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Publication numberUS8092319 B1
Publication typeGrant
Application numberUS 12/784,353
Publication dateJan 10, 2012
Filing dateMay 20, 2010
Priority dateMay 21, 2009
Fee statusPaid
Publication number12784353, 784353, US 8092319 B1, US 8092319B1, US-B1-8092319, US8092319 B1, US8092319B1
InventorsMatthew T. Cackett, Brandon T. Vincent, Alan Hocknell
Original AssigneeCallaway Golf Company
Export CitationBiBTeX, EndNote, RefMan
External Links: USPTO, USPTO Assignment, Espacenet
Iron-type golf club head with reduced face area below the scorelines
US 8092319 B1
Abstract
The present invention provides a novel solution to imparting backspin on high lofted golf clubs. The present invention seeks to define a class of scoreline patterns that result in a higher density of scorelines along the bottom perimeter of an iron face. This in turn, results in increased spin on a golf ball when struck low on the face.
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Claims(4)
1. An iron-type golf club head comprising:
a body having a face; and
a toe column on the face having a plurality of first scorelines;
a center column on the face having a plurality of second scorelines;
a heel column on the face having a plurality of third scorelines;
wherein each scoreline of the plurality of second scorelines is dislocated and shifted perpendicular to an adjacent scoreline of the plurality of first scorelines and the plurality of third scorelines by up to 0.0375 inch;
wherein the face has an amount of face area less than 0.12 square inches between a bottom perimeter of the face and each bottom scoreline of the plurality of first scorelines, the plurality of second scorelines and the plurality of third scorelines.
2. The iron-type golf club head according to claim 1 wherein the iron-type golf club head has a body composed of stainless steel, titanium alloy, carpenter steel, or any combination thereof.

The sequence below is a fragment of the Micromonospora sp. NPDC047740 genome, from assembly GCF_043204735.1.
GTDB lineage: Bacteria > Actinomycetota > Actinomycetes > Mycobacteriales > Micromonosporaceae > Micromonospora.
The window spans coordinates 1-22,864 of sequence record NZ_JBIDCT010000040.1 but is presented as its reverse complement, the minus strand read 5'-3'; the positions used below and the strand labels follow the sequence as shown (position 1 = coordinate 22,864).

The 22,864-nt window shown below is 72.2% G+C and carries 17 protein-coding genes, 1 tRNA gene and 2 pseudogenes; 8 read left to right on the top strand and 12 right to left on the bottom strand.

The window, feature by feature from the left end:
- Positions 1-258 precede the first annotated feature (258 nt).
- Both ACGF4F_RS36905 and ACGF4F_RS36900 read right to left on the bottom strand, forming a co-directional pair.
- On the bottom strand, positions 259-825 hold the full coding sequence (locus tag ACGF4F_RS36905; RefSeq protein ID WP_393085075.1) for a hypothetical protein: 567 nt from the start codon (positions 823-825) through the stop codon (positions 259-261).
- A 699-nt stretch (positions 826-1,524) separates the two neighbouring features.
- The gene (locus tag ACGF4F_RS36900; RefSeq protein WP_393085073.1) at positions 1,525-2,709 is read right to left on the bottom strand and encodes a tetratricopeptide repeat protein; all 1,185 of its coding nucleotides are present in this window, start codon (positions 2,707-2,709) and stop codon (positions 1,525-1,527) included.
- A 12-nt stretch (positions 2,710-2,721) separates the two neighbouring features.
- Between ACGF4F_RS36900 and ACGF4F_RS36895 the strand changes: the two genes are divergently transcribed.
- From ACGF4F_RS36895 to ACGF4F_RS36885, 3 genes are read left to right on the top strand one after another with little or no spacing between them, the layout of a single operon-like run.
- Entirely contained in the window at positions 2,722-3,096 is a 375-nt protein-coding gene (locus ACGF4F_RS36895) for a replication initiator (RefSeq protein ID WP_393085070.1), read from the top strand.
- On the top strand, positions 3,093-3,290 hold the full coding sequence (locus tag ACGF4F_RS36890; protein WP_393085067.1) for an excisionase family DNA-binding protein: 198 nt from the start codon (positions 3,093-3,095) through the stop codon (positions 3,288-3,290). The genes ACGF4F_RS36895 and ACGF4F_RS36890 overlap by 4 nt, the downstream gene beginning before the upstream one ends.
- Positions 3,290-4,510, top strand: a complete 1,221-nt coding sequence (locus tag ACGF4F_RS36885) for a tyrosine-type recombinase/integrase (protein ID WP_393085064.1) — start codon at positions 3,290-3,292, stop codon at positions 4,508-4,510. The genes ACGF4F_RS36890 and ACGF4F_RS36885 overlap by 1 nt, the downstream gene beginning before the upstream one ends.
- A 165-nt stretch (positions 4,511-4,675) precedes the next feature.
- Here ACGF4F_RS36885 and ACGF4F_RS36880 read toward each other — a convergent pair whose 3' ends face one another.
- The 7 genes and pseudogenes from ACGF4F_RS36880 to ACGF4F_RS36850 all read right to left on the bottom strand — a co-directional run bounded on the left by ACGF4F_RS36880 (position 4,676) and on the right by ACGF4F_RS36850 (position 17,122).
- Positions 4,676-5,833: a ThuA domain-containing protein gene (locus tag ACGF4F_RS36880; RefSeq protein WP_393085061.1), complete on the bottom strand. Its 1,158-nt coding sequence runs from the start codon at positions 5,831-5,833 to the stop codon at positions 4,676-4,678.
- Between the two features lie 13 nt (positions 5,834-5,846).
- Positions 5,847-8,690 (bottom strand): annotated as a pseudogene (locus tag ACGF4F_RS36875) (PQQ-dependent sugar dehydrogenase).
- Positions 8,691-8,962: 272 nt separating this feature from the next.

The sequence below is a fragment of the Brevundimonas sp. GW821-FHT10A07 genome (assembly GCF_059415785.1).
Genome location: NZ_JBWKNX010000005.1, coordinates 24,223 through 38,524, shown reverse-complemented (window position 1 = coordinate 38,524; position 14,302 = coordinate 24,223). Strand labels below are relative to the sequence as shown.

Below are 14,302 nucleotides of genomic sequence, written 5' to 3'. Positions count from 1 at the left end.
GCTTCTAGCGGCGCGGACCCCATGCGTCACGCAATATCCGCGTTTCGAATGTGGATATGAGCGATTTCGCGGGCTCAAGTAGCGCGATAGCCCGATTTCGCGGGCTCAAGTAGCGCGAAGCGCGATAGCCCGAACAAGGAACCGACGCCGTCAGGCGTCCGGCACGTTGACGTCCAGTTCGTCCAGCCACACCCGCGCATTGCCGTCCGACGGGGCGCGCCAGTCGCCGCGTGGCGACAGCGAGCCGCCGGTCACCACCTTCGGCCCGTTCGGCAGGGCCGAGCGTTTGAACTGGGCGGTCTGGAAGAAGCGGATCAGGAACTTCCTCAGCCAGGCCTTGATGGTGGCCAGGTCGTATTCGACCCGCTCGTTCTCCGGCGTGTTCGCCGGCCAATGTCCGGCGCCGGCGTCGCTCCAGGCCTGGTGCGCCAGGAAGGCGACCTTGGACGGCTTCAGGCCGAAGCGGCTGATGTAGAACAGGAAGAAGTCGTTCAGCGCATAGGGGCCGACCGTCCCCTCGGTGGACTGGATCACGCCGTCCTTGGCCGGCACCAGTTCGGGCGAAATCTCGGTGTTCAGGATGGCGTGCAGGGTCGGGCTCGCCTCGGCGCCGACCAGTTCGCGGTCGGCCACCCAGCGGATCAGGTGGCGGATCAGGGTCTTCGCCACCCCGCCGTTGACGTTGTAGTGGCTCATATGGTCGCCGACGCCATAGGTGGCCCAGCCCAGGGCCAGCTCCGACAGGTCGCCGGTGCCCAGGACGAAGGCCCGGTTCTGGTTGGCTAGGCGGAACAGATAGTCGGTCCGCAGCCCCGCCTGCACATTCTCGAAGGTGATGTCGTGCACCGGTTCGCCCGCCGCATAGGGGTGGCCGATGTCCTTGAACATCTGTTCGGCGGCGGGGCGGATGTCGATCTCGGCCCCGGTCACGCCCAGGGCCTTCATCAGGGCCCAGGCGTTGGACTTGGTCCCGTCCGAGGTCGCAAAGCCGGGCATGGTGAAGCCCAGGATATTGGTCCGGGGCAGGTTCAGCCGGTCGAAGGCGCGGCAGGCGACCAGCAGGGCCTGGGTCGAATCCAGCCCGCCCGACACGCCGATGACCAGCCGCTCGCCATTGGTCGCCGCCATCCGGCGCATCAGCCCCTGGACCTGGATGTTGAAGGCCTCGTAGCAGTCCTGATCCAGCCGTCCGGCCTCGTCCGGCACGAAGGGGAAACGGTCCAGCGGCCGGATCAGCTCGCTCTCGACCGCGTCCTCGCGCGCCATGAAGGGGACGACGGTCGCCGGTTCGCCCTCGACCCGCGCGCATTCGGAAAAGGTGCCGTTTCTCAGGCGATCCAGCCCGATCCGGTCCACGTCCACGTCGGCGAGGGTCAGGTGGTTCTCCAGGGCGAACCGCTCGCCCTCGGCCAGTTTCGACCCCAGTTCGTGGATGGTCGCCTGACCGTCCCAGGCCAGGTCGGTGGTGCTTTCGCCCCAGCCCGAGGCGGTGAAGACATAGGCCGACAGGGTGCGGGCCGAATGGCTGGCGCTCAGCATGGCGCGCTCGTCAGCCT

3. An iron-type golf club head comprising:
a body having a face; and
a toe column on the face having a plurality of first scorelines;
a center column on the face having a plurality of second scorelines;
a heel column on the face having a plurality of third scorelines;
wherein each scoreline of the plurality of second scorelines is dislocated and shifted perpendicular to an adjacent scoreline of the plurality of first scorelines and the plurality of third scorelines by up to 0.0375 inch;
wherein the face has an amount of face area less than 0.12 square inches between a bottom perimeter of the face and each bottom scoreline of the plurality of first scorelines, the plurality of second scorelines and the plurality of third scorelines;
wherein parallel scorelines within each column of the toe column, the center column and the heel column have a parallel spacing greater than 0.075 inch.
4. The iron-type golf club head according to claim 3 wherein the body is composed of stainless steel, titanium alloy, carpenter steel, or any combination thereof.
Description
CROSS REFERENCES TO RELATED APPLICATIONS

The Present Application claims priority to U.S. Provisional Patent Application No. 61/180,392, filed on May 21, 2009, which is hereby incorporated by reference in its entirety.

STATEMENT REGARDING FEDERALLY SPONSORED RESEARCH OR DEVELOPMENT

Not Applicable

BACKGROUND OF THE INVENTION

1. Field of the Invention

The present invention relates to a golf club head. More specifically, the present invention relates to a golf club head having a plurality of grooves.

2. Description of the Related Art

The prior art discloses various methods to manufacture golf club heads, especially iron-type golf club heads. For example, Rogers, U.S. Pat. No. 4,027,885 for Golf Iron Manufacture, discloses scoring grooves into a face for the club head.

  • Taylor, U.S. Pat. No. 4,077,632 for a Lined Face For A Golf Club discloses grooves in compliance with the Rules of Golf at that time.
  • Moore, U.S. Pat. No. 4,558,505, for a Method Of Making Weighted Metal Golf Club Head discloses at process for making an iron-type golf club head.
  • Shira, U.S. Pat. No. 4,768,787, for a Golf Club Including High Friction Striking Face discloses grit blasting the horizontal grooves to provide a friction generating surface when the striking surface of the golf club head engages a ball.
  • Stuff, U.S. Pat. No. 5,354,059, for Golf Club Heads With Means For Imparting Corrective Action, discloses a club head with at least two non-parallel sets of grooves.
  • Funk, U.S. Pat. No. 5,487,543, for a Shot Peened Golf Club Head, discloses shot peening the striking surface of a golf club head.